Photos by Joséphine Løchen

We all know the eternal struggle: when you’re at a music festival or any other crowded event where there’s drinking involved and you’re caught waiting in a line with your bladder about to burst, praying to God that there’s hand sanitizer in those tall blue palaces. Those who are brave enough to ditch the queue, gather the homies and try their luck with a classic squat-and-piss just have to pray that they don’t make awkward eye-contact with strangers or get otherwise heckled by passersby. Meanwhile, men have access to any number of quick and easy urinals, or are able to pee hassle-free any time they feel the need.

Gina Périer is proud to present a feasible solution to the problem with her own invention, together with co-founder and fellow architect and cultural commiserator, Alexander Egebjerg – Lapee. Lapee is the first female urinal that attempts to bring equity to the outdoor party experience with a one-and-done experience that could make life easier for women to consume alcohol and do their thing just as easily as anyone else.

We spoke with Gina herself about the process of getting Lapee together, the thought that went into the design and the potential benefits of an invention like this.

So, what’s your story? Where are you from and what lead you to where you are now?

I am from Paris, I am 25, I came to Copenhagen for an internship at the architecture office COBE, where I met Alexander who was a model builder. I went to the academy KADK [The Royal Danish Academy of Fine Arts] for my master and Alexander and I, right after the thesis, started designing and building installations for Roskilde Festival.

There, we pointed at a huge problem: there are no urinals for women and that is very discriminating at an outdoor event. Women simply do not have the same ability to enjoy an event as men do. Urinals for men are spread all around events – it is never a problem for them. Women have to queue all the time for too long, missing the concerts, or have to expose themselves. They are constantly holding back their bladder. As architects, we wanted to find a proper, industrialized and iconic solution.

Can you briefly describe for us – what is Lapee?

Lapee is the first industrialized female urinal. It is simply the female version of the very popular four-men urinal, which is spread around outdoor events all over the world. Lapee is made, handled and cleaned the same way. It looks like a boat propeller from a top view. It has room for 3 women, they can communicate without breaking the intimacy. Lapee has no doors, the shape itself provides privacy enough to pee only. Lapee covers the squatting women whereas a standing man would be exposed. The design was shaped according to the female body but also according to the international industry – all rental companies can integrate Lapee right away into their routine.

What was the experience that lead you to join together and create Lapee?

Alexander and I are good friends and while being at Roskilde Festival, we could see that the problem was not only annoying for women, it was directly affecting both of us, and of course the rest of the festival. People always have to wait for their female friends to pee, and that leads to constantly losing each other, and women can’t always drink as much as they wish. 🙂

As architects, we were very motivated and challenged to find a good solution.

How did you start to execute the product itself, as far as design and usability?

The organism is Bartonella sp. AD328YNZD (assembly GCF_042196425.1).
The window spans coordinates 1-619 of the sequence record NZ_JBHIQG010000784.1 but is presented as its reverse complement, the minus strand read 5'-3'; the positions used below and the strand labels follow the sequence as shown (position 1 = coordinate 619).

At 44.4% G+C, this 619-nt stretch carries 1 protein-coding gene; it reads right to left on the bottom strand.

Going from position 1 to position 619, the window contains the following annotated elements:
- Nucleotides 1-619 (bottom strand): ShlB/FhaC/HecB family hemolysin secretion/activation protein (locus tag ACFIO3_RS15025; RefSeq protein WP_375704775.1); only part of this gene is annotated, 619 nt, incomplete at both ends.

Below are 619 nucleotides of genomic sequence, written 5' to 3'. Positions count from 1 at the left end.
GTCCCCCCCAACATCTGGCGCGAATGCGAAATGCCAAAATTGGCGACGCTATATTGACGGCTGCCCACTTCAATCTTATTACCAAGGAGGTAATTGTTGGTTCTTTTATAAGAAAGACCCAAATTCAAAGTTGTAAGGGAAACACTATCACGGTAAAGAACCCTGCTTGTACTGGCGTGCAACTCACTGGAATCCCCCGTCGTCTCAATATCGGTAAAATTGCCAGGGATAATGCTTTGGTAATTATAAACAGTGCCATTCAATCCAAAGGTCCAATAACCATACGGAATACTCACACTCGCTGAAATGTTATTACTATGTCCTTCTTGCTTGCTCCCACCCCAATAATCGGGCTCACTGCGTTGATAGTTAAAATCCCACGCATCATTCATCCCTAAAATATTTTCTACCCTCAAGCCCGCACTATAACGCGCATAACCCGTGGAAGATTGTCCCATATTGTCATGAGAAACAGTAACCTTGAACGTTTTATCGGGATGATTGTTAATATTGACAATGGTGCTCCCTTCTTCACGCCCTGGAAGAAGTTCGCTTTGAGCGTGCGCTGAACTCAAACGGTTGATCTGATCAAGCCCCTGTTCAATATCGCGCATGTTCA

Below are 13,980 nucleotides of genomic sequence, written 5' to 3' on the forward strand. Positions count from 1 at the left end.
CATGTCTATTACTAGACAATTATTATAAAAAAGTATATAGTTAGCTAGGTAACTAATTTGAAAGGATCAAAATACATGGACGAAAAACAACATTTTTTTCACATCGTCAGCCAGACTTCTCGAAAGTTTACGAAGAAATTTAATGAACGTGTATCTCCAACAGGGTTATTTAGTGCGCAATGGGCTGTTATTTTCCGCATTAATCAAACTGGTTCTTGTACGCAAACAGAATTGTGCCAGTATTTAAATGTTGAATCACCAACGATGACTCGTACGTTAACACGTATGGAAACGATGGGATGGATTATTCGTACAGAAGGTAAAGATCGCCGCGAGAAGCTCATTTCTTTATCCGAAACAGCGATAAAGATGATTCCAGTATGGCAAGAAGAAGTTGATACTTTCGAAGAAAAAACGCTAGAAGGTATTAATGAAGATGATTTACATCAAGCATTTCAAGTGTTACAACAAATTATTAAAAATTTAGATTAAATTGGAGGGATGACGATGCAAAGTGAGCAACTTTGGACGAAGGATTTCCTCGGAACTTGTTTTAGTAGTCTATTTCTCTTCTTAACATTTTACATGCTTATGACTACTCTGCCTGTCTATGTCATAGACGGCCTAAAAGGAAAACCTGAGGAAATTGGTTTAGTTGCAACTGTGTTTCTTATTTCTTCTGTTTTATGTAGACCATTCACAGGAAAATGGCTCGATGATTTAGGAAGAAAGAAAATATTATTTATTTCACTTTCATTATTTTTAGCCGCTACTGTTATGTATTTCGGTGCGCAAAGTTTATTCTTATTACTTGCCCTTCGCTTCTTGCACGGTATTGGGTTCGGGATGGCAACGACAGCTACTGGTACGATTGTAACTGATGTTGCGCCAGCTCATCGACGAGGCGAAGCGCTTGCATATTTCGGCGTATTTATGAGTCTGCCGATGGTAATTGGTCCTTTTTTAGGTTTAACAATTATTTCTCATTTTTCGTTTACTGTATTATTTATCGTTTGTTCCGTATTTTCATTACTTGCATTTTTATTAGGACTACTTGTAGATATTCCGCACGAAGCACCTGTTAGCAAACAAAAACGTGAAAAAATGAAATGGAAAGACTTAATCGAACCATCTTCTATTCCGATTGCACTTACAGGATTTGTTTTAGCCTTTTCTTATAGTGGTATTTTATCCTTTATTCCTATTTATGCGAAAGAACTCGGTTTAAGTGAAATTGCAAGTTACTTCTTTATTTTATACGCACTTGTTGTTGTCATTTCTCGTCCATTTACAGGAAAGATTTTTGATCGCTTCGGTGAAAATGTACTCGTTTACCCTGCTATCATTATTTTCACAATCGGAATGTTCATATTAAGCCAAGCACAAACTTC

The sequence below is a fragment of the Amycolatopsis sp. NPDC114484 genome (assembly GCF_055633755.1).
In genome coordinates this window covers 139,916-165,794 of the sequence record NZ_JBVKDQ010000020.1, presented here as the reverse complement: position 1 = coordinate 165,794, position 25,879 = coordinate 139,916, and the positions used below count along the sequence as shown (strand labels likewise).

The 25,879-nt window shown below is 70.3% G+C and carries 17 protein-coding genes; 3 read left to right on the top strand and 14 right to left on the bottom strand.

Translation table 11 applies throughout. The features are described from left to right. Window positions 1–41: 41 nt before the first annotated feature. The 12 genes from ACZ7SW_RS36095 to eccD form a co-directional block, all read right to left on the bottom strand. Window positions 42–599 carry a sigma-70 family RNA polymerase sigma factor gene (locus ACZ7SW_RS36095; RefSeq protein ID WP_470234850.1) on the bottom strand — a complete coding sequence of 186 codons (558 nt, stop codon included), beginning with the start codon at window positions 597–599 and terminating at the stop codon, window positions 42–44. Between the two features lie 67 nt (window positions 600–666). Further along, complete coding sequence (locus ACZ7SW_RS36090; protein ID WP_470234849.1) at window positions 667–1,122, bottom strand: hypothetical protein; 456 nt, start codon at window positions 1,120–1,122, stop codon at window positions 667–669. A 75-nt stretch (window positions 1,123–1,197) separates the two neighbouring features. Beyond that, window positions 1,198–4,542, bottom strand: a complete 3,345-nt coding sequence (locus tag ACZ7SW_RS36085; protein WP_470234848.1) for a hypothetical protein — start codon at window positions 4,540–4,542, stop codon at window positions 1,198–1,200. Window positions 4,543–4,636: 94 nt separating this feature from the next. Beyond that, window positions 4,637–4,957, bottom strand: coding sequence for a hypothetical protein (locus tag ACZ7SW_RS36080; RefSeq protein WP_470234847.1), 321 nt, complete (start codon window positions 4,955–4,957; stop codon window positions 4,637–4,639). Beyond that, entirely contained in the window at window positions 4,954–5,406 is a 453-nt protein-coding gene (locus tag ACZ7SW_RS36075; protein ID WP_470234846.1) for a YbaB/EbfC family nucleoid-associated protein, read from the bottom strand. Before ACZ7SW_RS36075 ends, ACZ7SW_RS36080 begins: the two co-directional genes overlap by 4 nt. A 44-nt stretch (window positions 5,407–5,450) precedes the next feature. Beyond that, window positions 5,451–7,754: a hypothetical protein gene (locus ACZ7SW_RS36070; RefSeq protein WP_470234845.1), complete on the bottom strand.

If we went so far the two of us, it’s because in a very early design phase, we involved different partners – before launching the production, we got the green light from our manufacturer, the largest festivals of DK, the largest rental company, engineers, and plenty of women who had tried prototypes along the process and the final functional prototype where they could actually pee in.

Were there any major hurdles in the process?

Haha, it has definitely been a roller coaster, especially until we launched the production. It’s been a huge learning process since none of us are educated in business, but we had constant help from different programs we participated in, and from people with the right knowledge.

What has is been like, working with Lapee?

Every day is different. It has been so far a very positive journey, being two good friends makes the work life quite fun and relaxed.

Where do you think these female urinals would work best?

Festivals for sure, but also marathons, carnivals, open air bars, street food markets, weddings, campings, catastrophe areas, refugee camps… Basically wherever toilets are pressured, wherever there is a need for more safety and hygiene.

What makes Lapee most important, in your humble opinion?

That it is just the female version of a product that has served men for decades, worldwide. And that it provides efficiency, safety and hygiene.

Have there been other options for solving the issue of women peeing in a pinch? If so, what are your opinions on those?

Yes, there has been a few observable at some festivals. They were very good solutions but not scalable, it was never an industrialized, ready to use product. We learned a lot from those and saw how women were happy. These solutions validated the problem and the idea.

It’s a big AMEN from me, creating a more equitable way for women to relieve themselves in private/public and not take an hour to wait in line or be otherwise penalized for just taking a pee. Are there any guidelines or helpful tips when it comes to using Lapee?

Hahahha so nice to hear :)) Well, my biggest advice would be to drink one more beer!!

Finally, do you have any advice for fellow women and girls, either who are developing their own ideas or just in general?

Hmmm well, business is a gray hair men world. Stay strong, believe in what you do and let’s balance the gender statistics!